Being the fair-skinned, scaredy-cat that I am, lying on the beach under a broiling sun, covered with sunblock pasted with sand is not my idea of fun. And, though I like to walk along the beach at surf edge, I’m not fond of being bowled over by waves, so you’d think I’d just stay away. But, as far as I’m concerned, the best way in the world to fall asleep is being lulled by the shush of gentle surf and the salty warmth of an ocean breeze.


100 Things You Should Know about the Seashore

Steve Parker

Consultant: Camilla de la Bedoyere

            Did you know there are seashores all over the planet—from pole to pole and every where in between? Each seashore has its own ecosystem of plants and animals. Where the salty ocean meets the land affects the terrain and type of beach. This book gives brief, but good, descriptions of the various types of environments. For instance, several bits of information describe how the action of the waves eats away at the land and there is a simple experiment to try which help the reader visualize the erosion in action. The sidebars scattered through the book give extra information, but perhaps should have been titled differently—“I Don’t Believe It!” lends an air of doubt to the information. The data is divided into sections dealing with the coastal land, battle between land and sea, types of coastline, ecosystems and people’s affect on shorelines. It is our job to protect the land and sea on our planet and we’re not doing a great job. The experiments scattered through out the book are interesting and helpful. The graphics and photos are clear and helpful, making the book a useful tool in tweaking students’ interest in marine studies, but bibliography, even a short one, would help. This is one of fifteen “100 Things You Should Know…” books exploring various subjects, including mythology and legends.

BIBLIO: 2011 (orig. 2010,) Mason Crest Publishers Inc., Ages 8 to 12, $19.95.

REVIEWER: Sarah Maury Swan;

FORMAT: Middle Reader

ISBN: 978-1-4222-2006-1

ISBN: 978-1-4222-1993-5


            When we lived in Jacksonville, Alabama, the main shopping town was about 10 miles away. The highway to it was a straight shot to Anniston, but we had to pass south of Pell City—tornado central for the part of Alabama. One summer evening I was driving our four children to Anniston during a thunderstorm and just as we passed south of Pell City, the sky turned solar-eclipse black and what sounded like a high-speed train roared overhead. Sure enough, the next thing we heard on the radio was that Pell City had been by yet another tornado. That’s as close as I ever want to get to one.

Anatomy of a Tornado

Terri Dougherty

            The natural world of our planet is capable of many awe-inspiring, fearful events and a tornado is among the most amazing occurrences. This book is part of a series discussing disasters and starts with photos and a description of a tornado’s destructive force. (It really does sound like a fast-moving train roaring overhead.) Tornadoes need certain storm conditions to form, which are clearly and graphically described through the use of illustrations and highlighted explanations. There is also a clever experiment using a role of paper towels to let the reader comprehend how a tornado develops. Concise photos of tornadic activity from start to finish give good visual understanding of the storm’s shape. The book also explains away myths about twisters and shows ways of staying safe during a tornado. These destructive forces can occur anywhere and at any time, although they tend to be more prevalent at certain times of the day and year. Photos of the devastation caused by a tornado are breath taking. The book is a good jumping off point for a science teacher’s discussion of weather and its affects on humans and the planet.

BIBLIO: 2011, Velocity/Capstone Press, Ages 8 +, $30.65.

REVIEWER: Sarah Maury Swan;

FORMAT: Middle Reader

ISBN: 978-1-4296-5494-4

ISBN: 978-1-4296-6281-9



            Volcanoes are amazing and probably thrilling as well as scary to witness. My father once had a story rejected because the editor didn’t believe Daddy’s description of a volcanic eruption. Having spent a number of years in Hawaii growing up, he, of course, witnessed several eruptions and probably knew more about it than the editor.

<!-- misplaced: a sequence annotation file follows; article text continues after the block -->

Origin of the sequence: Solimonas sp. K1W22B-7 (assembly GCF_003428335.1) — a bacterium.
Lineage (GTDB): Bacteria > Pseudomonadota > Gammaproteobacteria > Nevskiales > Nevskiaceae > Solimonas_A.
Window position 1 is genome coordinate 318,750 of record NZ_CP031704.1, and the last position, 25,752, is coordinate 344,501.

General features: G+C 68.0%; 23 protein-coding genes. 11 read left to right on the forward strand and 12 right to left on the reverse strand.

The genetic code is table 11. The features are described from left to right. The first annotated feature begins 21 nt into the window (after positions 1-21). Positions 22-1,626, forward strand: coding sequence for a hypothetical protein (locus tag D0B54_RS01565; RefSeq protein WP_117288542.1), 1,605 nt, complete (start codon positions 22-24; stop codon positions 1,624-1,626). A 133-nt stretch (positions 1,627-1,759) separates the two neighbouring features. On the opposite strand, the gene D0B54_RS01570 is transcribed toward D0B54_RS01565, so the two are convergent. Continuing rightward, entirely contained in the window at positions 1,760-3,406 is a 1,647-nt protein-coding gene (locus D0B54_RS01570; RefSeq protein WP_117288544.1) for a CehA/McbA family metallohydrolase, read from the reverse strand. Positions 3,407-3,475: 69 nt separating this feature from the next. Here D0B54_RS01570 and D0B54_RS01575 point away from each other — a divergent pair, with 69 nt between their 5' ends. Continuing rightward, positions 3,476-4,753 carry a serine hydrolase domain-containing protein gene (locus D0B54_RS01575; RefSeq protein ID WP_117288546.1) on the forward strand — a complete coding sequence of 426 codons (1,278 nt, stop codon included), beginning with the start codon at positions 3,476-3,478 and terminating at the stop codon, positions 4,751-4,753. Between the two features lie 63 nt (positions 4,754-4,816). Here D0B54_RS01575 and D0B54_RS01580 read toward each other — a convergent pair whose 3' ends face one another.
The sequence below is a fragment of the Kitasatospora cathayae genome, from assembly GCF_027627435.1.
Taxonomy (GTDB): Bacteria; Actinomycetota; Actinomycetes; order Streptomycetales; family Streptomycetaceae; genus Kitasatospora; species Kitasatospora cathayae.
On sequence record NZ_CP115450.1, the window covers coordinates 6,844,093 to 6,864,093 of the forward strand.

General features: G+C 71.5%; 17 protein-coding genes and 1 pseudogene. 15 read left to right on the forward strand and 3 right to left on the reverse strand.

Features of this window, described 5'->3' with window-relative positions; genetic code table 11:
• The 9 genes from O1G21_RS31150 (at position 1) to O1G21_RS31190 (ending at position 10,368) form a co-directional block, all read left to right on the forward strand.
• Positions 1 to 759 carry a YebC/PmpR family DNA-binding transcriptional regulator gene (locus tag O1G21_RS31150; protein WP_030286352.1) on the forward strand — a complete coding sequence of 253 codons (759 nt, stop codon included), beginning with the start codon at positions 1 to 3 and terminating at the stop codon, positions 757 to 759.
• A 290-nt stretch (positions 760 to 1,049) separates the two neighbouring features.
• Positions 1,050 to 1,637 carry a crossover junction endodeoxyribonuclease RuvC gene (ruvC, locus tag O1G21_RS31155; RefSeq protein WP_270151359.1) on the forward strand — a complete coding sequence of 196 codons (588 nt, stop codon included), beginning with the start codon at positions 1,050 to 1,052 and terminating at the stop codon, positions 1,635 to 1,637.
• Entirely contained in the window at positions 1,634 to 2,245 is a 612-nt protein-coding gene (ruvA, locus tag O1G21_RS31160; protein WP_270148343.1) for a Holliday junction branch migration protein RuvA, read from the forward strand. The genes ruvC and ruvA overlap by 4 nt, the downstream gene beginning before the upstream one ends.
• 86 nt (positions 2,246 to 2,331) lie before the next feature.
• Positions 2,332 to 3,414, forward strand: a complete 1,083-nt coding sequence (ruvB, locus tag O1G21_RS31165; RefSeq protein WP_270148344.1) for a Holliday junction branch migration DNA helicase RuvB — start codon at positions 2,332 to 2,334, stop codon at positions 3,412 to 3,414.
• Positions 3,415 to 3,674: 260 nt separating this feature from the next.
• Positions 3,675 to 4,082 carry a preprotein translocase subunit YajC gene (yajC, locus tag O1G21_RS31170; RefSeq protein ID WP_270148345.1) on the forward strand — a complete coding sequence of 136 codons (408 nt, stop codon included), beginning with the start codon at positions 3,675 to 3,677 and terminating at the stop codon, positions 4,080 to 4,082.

Volcano Alert!

Paul Challen

            Some people spend their whole lives keeping an eye on the “sleeping giant” hovering over their land. Some volcanoes erupt with regularity, flinging molten rock high in the air or oozing a steady stream down the mountain side. Others, like Mount St. Helen in Oregon, slumber for more than a century before erupting. There are a lot of interesting tidbits of information tucked into this brief overview of volcanic activity and many of the photos are spectacular. Plus, who wouldn’t want to make a volcano? The reader will learn about the four types of volcanoes, the type of rock they make and myths related to why volcanoes erupt. The word volcano comes from the Roman myth that their god Vulcan sent up molten rock and metal as he worked at his forge making weapons. Volcanoes coat everything in their paths with ash or lava, destroying villages and trees, but they also are responsible for building new islands in some parts of the world. Although the reader might be inspired to learn more after reading this Guided Reading Level Q book, there is no bibliography except for a couple of websites.

BIBLIO: 2011, Crabtree Publishing Company, Ages 8 to 10, $8.95.

REVIEWER: Sarah Maury Swan;

FORMAT: Chapter Book

ISBN: 978-0-7787-1595-5

ISBN: 978-0-7787-1628-0



            Even though we had a lot of rain this past weekend, my husband’s California family has been suffering from a 3-year drought. Whatever you think about what’s causing the changed weather patterns, we all need to be aware that changes are occurring and take care with how we manage our resources. This last book is about conserving water. There is, after all, a finite supply.

Water Wise

Alison Hawes

            One in a series of books put out by Crabtree Connections teaching about history, medicine and the environment among other things, this brief paperback discusses water and the ways we can use it more wisely. For instance, only 3% of all water on our planet is drinkable, yet people routinely waste gallons while brushing their teeth or watering the lawn—especially people in wealthy countries. People in poor countries frequently have improper sanitation and can get deadly diseases such as cholera or dysentery because their water supplies are polluted. The book contains much useful information, but nothing really entices middle-grade children to care. Perhaps relating water shortages to lack of a swimming pool or only being able to wash one’s hair or taking a full bath once a week with water the whole family has to share, would give children more of an appreciation for the water problems the world is facing. Simple experiments would also drive the point home. However, teachers will certainly find value in using the information as a starting point in discussing the Earth’s water resources.

BIBLIO: 2011, Crabtree Publishing Company, Age 8 to 12, $8.95.

REVIEWER: Sarah Maury Swan;

FORMAT: Middle Reader

ISBN: 978-0-7787-9925-2

ISBN: 978-0-7787-9904-7